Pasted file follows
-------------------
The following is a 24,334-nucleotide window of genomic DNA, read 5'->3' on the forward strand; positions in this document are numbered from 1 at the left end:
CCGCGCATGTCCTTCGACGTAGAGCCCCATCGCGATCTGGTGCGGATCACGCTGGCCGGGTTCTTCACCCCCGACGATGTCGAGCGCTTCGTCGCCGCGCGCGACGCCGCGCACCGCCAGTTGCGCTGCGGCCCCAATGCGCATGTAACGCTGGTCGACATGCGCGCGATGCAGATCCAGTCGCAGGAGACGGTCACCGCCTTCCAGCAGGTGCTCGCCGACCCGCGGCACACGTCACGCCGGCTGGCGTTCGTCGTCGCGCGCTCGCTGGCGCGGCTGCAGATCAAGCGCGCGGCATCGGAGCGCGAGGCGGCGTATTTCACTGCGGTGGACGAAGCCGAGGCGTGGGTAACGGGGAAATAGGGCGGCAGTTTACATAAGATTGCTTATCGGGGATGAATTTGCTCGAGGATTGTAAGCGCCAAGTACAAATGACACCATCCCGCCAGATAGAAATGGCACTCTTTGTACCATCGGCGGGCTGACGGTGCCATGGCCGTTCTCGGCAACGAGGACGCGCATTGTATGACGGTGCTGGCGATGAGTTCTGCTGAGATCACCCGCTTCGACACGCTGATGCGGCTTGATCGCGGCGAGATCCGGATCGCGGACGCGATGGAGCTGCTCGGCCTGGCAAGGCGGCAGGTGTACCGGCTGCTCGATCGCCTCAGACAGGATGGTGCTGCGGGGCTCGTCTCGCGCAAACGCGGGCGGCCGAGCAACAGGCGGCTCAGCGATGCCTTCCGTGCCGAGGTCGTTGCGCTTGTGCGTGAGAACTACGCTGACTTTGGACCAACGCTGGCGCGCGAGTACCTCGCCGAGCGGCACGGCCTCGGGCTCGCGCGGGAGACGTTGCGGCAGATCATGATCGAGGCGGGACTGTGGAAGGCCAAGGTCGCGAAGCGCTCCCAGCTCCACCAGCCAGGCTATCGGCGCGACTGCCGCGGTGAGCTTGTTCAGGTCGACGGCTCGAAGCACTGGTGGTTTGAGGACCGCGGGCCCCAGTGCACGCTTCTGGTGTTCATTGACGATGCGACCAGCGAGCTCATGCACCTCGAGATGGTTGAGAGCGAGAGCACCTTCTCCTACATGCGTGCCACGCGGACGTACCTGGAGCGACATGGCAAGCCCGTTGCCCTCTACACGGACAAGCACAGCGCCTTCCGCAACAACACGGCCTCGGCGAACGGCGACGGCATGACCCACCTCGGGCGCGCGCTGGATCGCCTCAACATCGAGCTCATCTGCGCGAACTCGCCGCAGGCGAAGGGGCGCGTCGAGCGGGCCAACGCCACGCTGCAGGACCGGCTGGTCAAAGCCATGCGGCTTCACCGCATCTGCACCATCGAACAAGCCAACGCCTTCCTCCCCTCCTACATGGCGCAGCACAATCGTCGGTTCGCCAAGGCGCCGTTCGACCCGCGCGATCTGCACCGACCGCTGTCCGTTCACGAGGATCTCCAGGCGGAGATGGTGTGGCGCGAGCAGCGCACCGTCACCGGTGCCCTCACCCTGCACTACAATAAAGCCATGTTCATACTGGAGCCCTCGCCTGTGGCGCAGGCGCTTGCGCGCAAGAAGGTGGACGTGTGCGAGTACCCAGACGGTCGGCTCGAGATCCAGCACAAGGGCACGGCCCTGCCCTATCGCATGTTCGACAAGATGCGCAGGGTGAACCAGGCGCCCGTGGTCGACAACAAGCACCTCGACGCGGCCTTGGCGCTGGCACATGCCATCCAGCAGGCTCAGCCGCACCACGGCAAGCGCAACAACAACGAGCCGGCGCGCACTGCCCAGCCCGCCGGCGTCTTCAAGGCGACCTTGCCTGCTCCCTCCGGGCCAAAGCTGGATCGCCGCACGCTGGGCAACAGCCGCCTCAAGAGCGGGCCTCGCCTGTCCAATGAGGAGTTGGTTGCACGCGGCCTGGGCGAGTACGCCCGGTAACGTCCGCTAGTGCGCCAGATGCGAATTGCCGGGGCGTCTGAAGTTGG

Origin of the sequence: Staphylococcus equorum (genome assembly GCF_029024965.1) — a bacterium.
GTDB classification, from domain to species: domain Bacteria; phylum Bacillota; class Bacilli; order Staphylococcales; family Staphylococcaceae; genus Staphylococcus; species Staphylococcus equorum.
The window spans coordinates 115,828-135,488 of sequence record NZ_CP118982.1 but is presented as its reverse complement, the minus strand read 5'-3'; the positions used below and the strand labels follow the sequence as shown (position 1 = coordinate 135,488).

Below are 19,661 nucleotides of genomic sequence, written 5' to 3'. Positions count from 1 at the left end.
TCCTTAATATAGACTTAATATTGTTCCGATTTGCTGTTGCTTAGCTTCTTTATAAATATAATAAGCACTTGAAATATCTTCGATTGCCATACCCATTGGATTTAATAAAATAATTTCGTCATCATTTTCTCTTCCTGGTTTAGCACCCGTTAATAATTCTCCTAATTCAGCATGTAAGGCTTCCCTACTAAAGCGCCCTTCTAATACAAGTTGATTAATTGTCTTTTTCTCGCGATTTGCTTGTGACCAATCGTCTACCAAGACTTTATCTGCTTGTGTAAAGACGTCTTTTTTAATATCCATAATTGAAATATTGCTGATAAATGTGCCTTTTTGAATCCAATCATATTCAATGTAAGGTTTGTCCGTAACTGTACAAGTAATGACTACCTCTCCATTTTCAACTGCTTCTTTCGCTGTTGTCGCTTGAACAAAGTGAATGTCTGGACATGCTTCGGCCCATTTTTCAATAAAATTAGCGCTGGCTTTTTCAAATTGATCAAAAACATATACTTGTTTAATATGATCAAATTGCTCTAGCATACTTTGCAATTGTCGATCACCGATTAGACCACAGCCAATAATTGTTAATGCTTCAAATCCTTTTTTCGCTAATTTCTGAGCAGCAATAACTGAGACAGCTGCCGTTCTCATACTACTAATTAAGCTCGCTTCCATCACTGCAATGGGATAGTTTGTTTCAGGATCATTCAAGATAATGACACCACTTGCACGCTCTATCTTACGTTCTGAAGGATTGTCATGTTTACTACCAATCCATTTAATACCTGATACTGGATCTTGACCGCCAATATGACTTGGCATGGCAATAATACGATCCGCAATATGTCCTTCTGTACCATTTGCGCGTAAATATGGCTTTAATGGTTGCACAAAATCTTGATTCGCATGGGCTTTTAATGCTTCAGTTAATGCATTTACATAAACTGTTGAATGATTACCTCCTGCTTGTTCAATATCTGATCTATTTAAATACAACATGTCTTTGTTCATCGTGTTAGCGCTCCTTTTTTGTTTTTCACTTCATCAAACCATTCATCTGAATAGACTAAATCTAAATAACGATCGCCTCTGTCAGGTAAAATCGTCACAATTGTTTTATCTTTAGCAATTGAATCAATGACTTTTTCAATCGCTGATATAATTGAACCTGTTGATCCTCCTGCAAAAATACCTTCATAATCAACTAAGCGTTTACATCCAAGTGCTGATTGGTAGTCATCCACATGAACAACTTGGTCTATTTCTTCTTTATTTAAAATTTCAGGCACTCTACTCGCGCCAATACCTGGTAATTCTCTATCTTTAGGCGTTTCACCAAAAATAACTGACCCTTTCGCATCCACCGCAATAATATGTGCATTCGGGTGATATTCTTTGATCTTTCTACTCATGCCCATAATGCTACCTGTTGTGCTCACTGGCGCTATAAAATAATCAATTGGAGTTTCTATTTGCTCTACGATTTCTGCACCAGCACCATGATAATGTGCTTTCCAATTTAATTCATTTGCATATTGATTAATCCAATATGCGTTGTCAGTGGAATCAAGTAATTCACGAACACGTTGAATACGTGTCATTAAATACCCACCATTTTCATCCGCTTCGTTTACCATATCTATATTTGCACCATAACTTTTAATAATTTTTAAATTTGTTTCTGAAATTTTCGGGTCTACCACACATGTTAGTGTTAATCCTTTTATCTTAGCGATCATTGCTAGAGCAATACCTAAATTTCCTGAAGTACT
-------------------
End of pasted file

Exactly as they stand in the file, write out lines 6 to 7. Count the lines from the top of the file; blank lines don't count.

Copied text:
Below are 19,661 nucleotides of genomic sequence, written 5' to 3'. Positions count from 1 at the left end.
TCCTTAATATAGACTTAATATTGTTCCGATTTGCTGTTGCTTAGCTTCTTTATAAATATAATAAGCACTTGAAATATCTTCGATTGCCATACCCATTGGATTTAATAAAATAATTTCGTCATCATTTTCTCTTCCTGGTTTAGCACCCGTTAATAATTCTCCTAATTCAGCATGTAAGGCTTCCCTACTAAAGCGCCCTTCTAATACAAGTTGATTAATTGTCTTTTTCTCGCGATTTGCTTGTGACCAATCGTCTACCAAGACTTTATCTGCTTGTGTAAAGACGTCTTTTTTAATATCCATAATTGAAATATTGCTGATAAATGTGCCTTTTTGAATCCAATCATATTCAATGTAAGGTTTGTCCGTAACTGTACAAGTAATGACTACCTCTCCATTTTCAACTGCTTCTTTCGCTGTTGTCGCTTGAACAAAGTGAATGTCTGGACATGCTTCGGCCCATTTTTCAATAAAATTAGCGCTGGCTTTTTCAAATTGATCAAAAACATATACTTGTTTAATATGATCAAATTGCTCTAGCATACTTTGCAATTGTCGATCACCGATTAGACCACAGCCAATAATTGTTAATGCTTCAAATCCTTTTTTCGCTAATTTCTGAGCAGCAATAACTGAGACAGCTGCCGTTCTCATACTACTAATTAAGCTCGCTTCCATCACTGCAATGGGATAGTTTGTTTCAGGATCATTCAAGATAATGACACCACTTGCACGCTCTATCTTACGTTCTGAAGGATTGTCATGTTTACTACCAATCCATTTAATACCTGATACTGGATCTTGACCGCCAATATGACTTGGCATGGCAATAATACGATCCGCAATATGTCCTTCTGTACCATTTGCGCGTAAATATGGCTTTAATGGTTGCACAAAATCTTGATTCGCATGGGCTTTTAATGCTTCAGTTAATGCATTTACATAAACTGTTGAATGATTACCTCCTGCTTGTTCAATATCTGATCTATTTAAATACAACATGTCTTTGTTCATCGTGTTAGCGCTCCTTTTTTGTTTTTCACTTCATCAAACCATTCATCTGAATAGACTAAATCTAAATAACGATCGCCTCTGTCAGGTAAAATCGTCACAATTGTTTTATCTTTAGCAATTGAATCAATGACTTTTTCAATCGCTGATATAATTGAACCTGTTGATCCTCCTGCAAAAATACCTTCATAATCAACTAAGCGTTTACATCCAAGTGCTGATTGGTAGTCATCCACATGAACAACTTGGTCTATTTCTTCTTTATTTAAAATTTCAGGCACTCTACTCGCGCCAATACCTGGTAATTCTCTATCTTTAGGCGTTTCACCAAAAATAACTGACCCTTTCGCATCCACCGCAATAATATGTGCATTCGGGTGATATTCTTTGATCTTTCTACTCATGCCCATAATGCTACCTGTTGTGCTCACTGGCGCTATAAAATAATCAATTGGAGTTTCTATTTGCTCTACGATTTCTGCACCAGCACCATGATAATGTGCTTTCCAATTTAATTCATTTGCATATTGATTAATCCAATATGCGTTGTCAGTGGAATCAAGTAATTCACGAACACGTTGAATACGTGTCATTAAATACCCACCATTTTCATCCGCTTCGTTTACCATATCTATATTTGCACCATAACTTTTAATAATTTTTAAATTTGTTTCTGAAATTTTCGGGTCTACCACACATGTTAGTGTTAATCCTTTTATCTTAGCGATCATTGCTAGAGCAATACCTAAATTTCCTGAAGTACT